I’ve long been confident that I’ve had my eyes open wider to the mistreatment of black Americans than at least 90%, and likely 99%, of white Amerinca.
And I still am. In fact, probably more confident.
But I’m also coming to grips with my own ignorance of how horrific, how systematic, how diabolical, how treacherous, and how brutally persistent the persecution of black Americans has been from the end of the Civil War through the present day.
My latest slap in the face on this front was White Rage, by Carol Anderson, a stunning account of America’s last 150 years. The title is pitch perfect. White rage, rage at the idea that black Americans are equal to and every bit as worthy as white Americans, has been pervasive. It was present in the ashes of the Amercan South 150 years ago and it was present in Charlottesville last weekend. It was present in Selma in 1965, but also present in Northern cities, including liberal Boston, when the prospect of fully integrated schools (and truly equal opportunity) loomed large. White rage never has left us. Anderson makes that point indelibly clear.
Still, why an apology? After all, I’ve played no role in the subjugation; it’s abhorrent to me. Have I benefitted from white privilege? Of course, but that warrants an acknowledgment and my full support of mechanisms, such as affirmative action and reparations, designed to neutralize white privilege. I pass the moral test there as well.
Nonetheless, I’ve fallen short as a human being. I haven’t dug deep enough. I’ve been satisfied with being on the right side of history, without fully understanding the gravity of the situation.
So, to any descendants of American slaves reading this, especially those who know me, I apologize for paying woefully insufficient attention to the harsh reality of black life in America.
Most decent white Americans, I suspect, believe that we have a long way to go in achieving racial justice and true equality in America, but that we’ve also made tremendous progress. The more I learn, the more I reject that view. I think it betrays a superficial, and self-serving, understanding of what’s taken place over the past century and a half. Victories like the Brown vs. Board decision, the Civil Rights Act, and the Voting Rights Act, have been aberrations. And, as Anderson explains, they’ve been in significant part pyrrhic.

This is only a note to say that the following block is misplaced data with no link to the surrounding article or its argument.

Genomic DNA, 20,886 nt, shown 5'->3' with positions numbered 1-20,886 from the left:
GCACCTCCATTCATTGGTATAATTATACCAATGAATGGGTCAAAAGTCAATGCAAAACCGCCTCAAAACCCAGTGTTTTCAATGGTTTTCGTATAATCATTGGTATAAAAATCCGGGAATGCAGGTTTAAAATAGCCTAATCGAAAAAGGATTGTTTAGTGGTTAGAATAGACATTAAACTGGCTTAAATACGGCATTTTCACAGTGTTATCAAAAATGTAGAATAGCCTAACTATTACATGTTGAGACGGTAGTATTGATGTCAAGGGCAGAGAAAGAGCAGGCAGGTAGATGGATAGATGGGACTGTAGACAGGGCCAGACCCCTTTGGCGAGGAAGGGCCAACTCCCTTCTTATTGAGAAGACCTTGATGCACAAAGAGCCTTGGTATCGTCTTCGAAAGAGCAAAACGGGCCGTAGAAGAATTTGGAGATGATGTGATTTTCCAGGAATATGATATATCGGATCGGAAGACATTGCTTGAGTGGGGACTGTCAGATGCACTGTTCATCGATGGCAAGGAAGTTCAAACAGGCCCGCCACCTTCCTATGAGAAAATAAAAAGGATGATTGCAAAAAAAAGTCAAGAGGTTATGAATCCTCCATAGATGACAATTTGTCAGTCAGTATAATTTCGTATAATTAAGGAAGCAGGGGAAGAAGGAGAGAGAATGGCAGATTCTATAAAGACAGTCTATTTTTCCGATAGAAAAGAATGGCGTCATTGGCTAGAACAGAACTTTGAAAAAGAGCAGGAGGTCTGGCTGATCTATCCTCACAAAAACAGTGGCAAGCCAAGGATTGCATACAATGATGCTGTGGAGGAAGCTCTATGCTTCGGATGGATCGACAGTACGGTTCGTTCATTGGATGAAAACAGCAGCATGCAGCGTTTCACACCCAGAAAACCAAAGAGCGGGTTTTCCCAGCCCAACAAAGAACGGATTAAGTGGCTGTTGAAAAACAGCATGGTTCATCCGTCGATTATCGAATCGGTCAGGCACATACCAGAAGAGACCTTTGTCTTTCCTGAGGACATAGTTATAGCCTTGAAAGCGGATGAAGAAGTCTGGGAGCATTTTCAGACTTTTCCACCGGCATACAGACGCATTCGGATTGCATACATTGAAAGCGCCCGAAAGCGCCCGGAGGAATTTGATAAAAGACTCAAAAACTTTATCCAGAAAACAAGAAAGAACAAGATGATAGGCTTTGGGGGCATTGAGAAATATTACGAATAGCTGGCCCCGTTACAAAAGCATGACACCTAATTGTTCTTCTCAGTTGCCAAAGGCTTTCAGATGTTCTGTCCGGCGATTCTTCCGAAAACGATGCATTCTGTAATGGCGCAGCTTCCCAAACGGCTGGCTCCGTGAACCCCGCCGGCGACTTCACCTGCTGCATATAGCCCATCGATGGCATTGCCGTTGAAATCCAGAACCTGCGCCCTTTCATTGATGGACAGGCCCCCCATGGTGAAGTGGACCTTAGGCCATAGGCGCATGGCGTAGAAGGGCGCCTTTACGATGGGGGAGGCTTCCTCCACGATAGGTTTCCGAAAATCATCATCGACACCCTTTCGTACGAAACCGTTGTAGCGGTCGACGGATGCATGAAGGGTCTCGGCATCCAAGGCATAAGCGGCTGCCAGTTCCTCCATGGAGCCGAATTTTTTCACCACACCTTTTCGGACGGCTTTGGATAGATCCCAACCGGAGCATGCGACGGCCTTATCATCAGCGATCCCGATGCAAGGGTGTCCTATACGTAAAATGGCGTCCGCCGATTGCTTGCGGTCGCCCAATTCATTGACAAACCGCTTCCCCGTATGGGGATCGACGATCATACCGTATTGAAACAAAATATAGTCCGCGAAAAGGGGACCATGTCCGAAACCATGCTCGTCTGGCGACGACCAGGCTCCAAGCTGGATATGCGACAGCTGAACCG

What I’ve come to grips with over the past few years, beginning about the time Michael Brown was gunned down in Ferguson, is that the norm in America, to this day, has been the subjugation of black Americans. The only thing that really changes is the sophistication of the methods. Slavery was replaced by Jim Crow, which was replaced by mass incarceration. Outright obstacles to voting (literacy tests, poll taxes) have been replaced by voter identification statutes. But the intent and the effect is always the same: to treat black Americans as something less, not entitled to full rights of American citizenship.
The result? Every time black America makes gains, the wheels of injustice immediately begin to grind to reverse those gains. Economically, the median black family is no better off today than it was a half-century ago. And the gap between whites and blacks is widening.
We must do better.
I know I’ll never get those readers who generally reject my views to stop and open their minds. For them, reading Anderson’s White Rage is out of the question.
So, my message here is to those of like mind. Our understanding and our knowledge base has been insufficient. At least mine has, and I doubt I’m alone. Read more. And by all means read White Rage. It will be a big step in the right direction.